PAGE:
Retelling the mentor text using text maps


Using new or interesting vocabulary noticed in the mentor text to create word clines


Using the text maps and word clines to create a simple plan 


Using the plan to create a collaborative orientation


Implementing 5 -7 -10 timed writing challenge


Giving each other feedback and feed forward

All these images were snapshots of opportunities for learning talk to take place. I noticed there was no lull in the conversations as my learners took ownership of their new knowledge. The clip below shows some of the talk that helped my learners use their words in context.






Innovate and Try #1...

With my targeted group of reluctant writers I know anything I plan must capture their interest, seem achievable and have a clear end point. By chance I recently followed a thread on social media that linked to Pie Corbett's Talk 4 Writing site, and saw ideas that I could use that would do exactly that. 

At the start of this term we started looking at narratives using the mentor text 'Fly by Night' by June Crebbin. My thinking behind this learning was that my learners would notice the structure and language features used by the author to paint a clear picture in the reader's mind. To begin I read the text (minus pictures) aloud and asked my learners to listen carefully to the words the author used. Our next step was to create our own text maps that would help us retell the story. This proved to be a valuable exercise as the vocabulary that was noticed and shared for discussion and clarification initiated a powerful learning conversation about the author's word choice and use of sentence type for effect.





Vaiaso o le Gagana Sāmoa

I am privileged to be the teacher of students who are proud to share their language and culture with confidence. So with their support today I stepped completely out of my comfort zone and embraced Vaiaso o le Gagana Sāmoa fully. 

Yesterday I sat down with my Samoan students and explained that this week was Samoan Language Week. We looked at the resources available to us online and with their help decided the direction we would follow in LS2. Two of my students felt it was important that we started by gaining an understanding of fa'a Samoa. Under their guidance, and with promises to help me with the teaching, we created a DLO that would help introduce us to this information. What I didn't expect was the DLO I was sent at 9 o'clock that evening that had been put together by Angela. She had thought carefully about the language she thought we should learn, and with the help of her family had created a prompt sheet for me. 


Ownership of the learning lead to widespread engagement across the classroom. We tapped into the expertise of our Samoan language speakers to ensure our pronunciation was correct and confidently explored our new learning with me leading by example. I was very self conscious but modelled what I expect my students to do. Along the way I was gently corrected when I got my pronunciation wrong, but at the same time continually praised by my co-teachers.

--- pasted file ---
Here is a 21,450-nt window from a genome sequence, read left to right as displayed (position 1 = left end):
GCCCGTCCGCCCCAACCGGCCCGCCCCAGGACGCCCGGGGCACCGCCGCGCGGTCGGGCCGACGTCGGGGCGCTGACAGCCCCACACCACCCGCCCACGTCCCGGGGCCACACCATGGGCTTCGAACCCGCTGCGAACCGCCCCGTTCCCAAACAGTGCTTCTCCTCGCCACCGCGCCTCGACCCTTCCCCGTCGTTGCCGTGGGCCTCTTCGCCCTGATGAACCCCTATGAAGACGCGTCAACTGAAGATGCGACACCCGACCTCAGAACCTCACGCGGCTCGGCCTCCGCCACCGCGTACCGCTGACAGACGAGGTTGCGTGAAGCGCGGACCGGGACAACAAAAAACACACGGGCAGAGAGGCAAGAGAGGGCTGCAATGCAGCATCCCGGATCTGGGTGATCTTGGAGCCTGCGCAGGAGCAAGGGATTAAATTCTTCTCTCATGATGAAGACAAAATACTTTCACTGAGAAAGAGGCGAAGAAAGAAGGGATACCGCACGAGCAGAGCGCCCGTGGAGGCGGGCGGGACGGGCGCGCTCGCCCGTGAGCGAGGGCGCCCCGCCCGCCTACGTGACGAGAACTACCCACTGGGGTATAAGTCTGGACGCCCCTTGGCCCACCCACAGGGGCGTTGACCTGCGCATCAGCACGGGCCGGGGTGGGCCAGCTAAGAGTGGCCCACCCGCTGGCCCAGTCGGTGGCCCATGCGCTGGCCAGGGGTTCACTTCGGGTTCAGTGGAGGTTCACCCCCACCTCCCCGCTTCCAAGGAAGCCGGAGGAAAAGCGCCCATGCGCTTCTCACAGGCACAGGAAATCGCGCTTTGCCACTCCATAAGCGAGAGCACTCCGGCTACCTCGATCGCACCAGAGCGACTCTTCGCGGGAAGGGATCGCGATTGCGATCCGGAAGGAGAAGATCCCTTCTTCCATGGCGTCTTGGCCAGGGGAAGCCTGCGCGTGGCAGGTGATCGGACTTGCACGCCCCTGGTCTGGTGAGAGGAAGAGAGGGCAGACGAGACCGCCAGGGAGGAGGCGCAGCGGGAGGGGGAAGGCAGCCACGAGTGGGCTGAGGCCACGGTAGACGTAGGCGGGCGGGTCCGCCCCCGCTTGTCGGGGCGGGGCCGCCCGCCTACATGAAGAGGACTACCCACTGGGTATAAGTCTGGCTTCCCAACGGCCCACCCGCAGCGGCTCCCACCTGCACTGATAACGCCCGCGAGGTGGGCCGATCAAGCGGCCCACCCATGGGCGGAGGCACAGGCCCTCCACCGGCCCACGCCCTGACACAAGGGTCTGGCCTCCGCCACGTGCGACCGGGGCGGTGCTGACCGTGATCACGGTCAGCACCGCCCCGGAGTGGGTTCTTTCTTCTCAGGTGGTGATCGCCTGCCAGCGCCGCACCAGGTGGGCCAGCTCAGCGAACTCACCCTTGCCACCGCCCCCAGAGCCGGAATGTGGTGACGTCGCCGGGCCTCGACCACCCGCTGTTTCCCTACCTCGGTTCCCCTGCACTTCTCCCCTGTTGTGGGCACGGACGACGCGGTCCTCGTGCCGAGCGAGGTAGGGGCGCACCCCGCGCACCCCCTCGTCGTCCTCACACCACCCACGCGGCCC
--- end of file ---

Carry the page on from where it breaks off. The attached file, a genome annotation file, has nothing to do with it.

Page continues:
Our purpose today was to pay it forward by creating DLOs that others could use to learn aspects of the Samoan language. After working collaboratively with our LS1 learning buddies to create these DLOs we had our own sharing time. As I said in my opening sentence, I am privileged to be the teacher of students who are proud to share their language and culture with confidence.


Masina o le Tausaga/Months of the Year 
Created by Christopher, Acein, Diana and Jay-Don


Wednesday, 23 May 2018

Pau Te Hau!


Last week Grant Ogilvie and I took part in the teacher training session for the HIIT (High Intensity Interval Training) research we will be taking part in with Dr Nigel Harris from AUT. Our session began at 7am with a tour of the amazing facilities at the Millennium Institute of Sport. An early start but absolutely worth setting the alarm earlier for. The focus of the day was set the teachers who will be carrying out the HIIT sessions up with the tools and knowledge needed to run successful  sessions. 

Here are my notes:

  • Physical activity can help buffer stressful events
  • The more they burn the better they learn - more activity can improve cognitive and academic performance, focus in class, memory, on task behaviour, 
  • Greater the strength of the energiser the stronger the focus
  • Initial response to exercise sessions is that it’s too hard - rsh shows encouraging participation and reason will break down the barriers 
  • Students need to see value and we need to understand this and find what motivates them = increased motivation
  • Burn 2 Learn study showed autonomous and intrinsic motivation = students can see the value in the challenge and know why they need their skills. Ask "What is your motivation?" 
  • Strengths v difficulties - Do these change their efficacy? 
  • 2 sessions of HIIT was most effective 
  • HIIT = efficacy 
  • Short bursts of exercise more beneficial than duration exercise 
  • Challenge self v previous performance - can link to 2 words 1 minute
  • Initial response to exercise sessions is that it’s too hard - research shows encouraging participation will break down the barriers 
  • Students need to see value and we need to u/stand this and find what motivates them so that we increase motivation
  • Include Te Reo commands/vocab to strengthen cultural connections - exercise rotation can be linked to Maori legends.
  • Burn to learn study showed autonomous and intrinsic motivation occurred when students could see the value in the challenge and know why they need their skills -Need to ask what their motivation is. 
  • Use a variety of questions to gather student voice after each session: What did you like/not like? How would you rate your performance? What could you do differently next time? Did you achieve your target?Could you help someone who was struggling? What progress have you made?...
Throughout the session I saw many connections between this research and my current teaching inquiry. Increased efficacy and understanding the reasons students have these beliefs in both areas seems to be the key to unlocking the self imposed barriers.